GLUED TO THE VILLAGE

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MAN WHO CAN’T WALK REPAIRS SHOES

 

Chitera Village, Malawi … Unless you are living the nightmare, it is impossible to imagine what it would be like to be “glued to your village” your entire life. It is a vivid expression and is the way Wilson Tembo described the situation he discovered when he met Charles Mpunzeni, a 47-year-old resident of this tiny village in Malawi.

 

Finding a Way for Income

One of 12 children Charles was never able to go to school on his own, nor were his parents able to carry him to school. His mobility problems started with birth, and plagued him every minute of every day thereafter. In spite of having no education, no future, and no dreams of ever moving about the neighborhood Charles accepted his plight and set out, when he was old enough, to figure a way to gain employment and provide for himself. He was able to gain skills through a program of the Malawi Council for the Handicapped (MACOHA) and in 2000 he started mending shoes to create an income.

 

“I used simple tools I made myself. MACOHA did not provide start up tools. But I made my own tools and have been using them ever since,” he said. He sat on the front stoop of his house and mended shoes for people in the village. He could do more business if only he could go to the trading center.

 

Asked if he had ever had a means of transportation, he responded with a big “No”.

 

“Many organizations promised help, but none came back to help me,” he said.

 

Upon receiving a mobility unit, supplied through the Malawi Project and Mobility Ministries, he told Wilson this was the first time he had ever received anything that could help him get around. He had crawled on the ground all of his life.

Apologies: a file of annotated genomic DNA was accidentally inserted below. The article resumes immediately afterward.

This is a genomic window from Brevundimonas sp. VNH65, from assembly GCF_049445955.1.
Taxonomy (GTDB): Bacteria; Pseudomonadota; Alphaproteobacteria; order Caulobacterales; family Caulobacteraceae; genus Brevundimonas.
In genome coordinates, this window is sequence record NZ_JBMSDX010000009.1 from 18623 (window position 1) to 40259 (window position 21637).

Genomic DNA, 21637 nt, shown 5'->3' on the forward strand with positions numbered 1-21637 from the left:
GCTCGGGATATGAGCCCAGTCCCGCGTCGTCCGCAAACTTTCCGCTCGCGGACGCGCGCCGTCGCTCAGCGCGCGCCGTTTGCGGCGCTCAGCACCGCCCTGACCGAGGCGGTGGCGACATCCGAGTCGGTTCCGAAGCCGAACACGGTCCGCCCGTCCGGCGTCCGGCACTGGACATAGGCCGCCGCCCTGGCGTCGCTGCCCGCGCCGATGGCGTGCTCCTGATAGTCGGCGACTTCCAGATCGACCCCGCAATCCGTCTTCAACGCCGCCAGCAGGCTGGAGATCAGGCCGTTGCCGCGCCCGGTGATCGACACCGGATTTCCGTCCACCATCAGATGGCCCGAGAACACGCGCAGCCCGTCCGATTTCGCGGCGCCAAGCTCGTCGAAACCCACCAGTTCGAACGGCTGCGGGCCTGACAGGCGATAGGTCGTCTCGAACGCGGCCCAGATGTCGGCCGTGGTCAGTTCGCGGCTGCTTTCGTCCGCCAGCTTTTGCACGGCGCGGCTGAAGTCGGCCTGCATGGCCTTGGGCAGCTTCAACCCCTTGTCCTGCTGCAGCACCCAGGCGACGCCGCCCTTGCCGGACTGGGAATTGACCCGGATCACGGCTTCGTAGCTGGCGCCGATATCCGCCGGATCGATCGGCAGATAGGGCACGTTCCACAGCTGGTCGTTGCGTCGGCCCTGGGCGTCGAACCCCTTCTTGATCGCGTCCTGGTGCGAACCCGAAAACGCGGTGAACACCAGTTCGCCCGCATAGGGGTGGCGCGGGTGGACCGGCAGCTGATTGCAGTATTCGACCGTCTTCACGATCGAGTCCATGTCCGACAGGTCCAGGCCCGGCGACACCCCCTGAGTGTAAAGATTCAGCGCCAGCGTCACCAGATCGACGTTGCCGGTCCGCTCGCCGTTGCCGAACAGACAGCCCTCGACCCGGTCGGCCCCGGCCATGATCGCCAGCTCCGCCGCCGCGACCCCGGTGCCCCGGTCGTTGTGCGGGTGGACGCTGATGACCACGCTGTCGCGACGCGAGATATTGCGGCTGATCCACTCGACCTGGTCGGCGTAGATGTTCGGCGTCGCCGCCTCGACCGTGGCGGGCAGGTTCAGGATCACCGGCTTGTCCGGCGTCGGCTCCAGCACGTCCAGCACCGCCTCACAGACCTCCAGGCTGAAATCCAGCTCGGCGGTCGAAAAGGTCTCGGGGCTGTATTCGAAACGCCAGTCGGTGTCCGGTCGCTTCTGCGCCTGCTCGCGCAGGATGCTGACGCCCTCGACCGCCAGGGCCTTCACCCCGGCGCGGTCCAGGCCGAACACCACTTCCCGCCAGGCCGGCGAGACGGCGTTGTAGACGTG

Four Days Later

Just four days after his visit and delivery of the unit Tembo was visiting a nearby Trading Center where commerce took place and people came from villages throughout the area to buy and sell. What he saw there was somewhat remarkable.

 

Entering the trading center Wilson discovered Charles had set up operations and was repairing shoes. Talking with him proved he is an extra-ordinary person. Unlike many of the physically challenged who spend their days in towns and cities begging for a hand out, Charles does things differently. He believes he can earn a living through hard work even while at his home village, and he also feels the responsibility of taking care of his family. He has a caring wife and four children.

 

Using simple tools, Charles can make new shoes, belts, wallets and travelling bags. “I can make a range of products. The only challenge is that I do not have the required capital to buy raw materials such as animal skids, threads and equipment,” he said as he welcomed another customer who brought three pairs of old shoes to be repaired. According to Charles, $92.00 in capital infusion into his business can transform his family’s life and expand the business. “If I can have MK70,000 ($92.00) I can buy the needed supplies and start making new products that will fully support my family from the proceeds”.

 

“I am extremely happy that someone has sent me this tricycle. I really appreciate it. I will cherish this gift forever,” he commented at the end.

 

If you want to help people like Charles have the opportunity to be independent and provide for themselves through the support of mobility units, please send contributions to the Malawi Project. www.malawiproject.org/contribute

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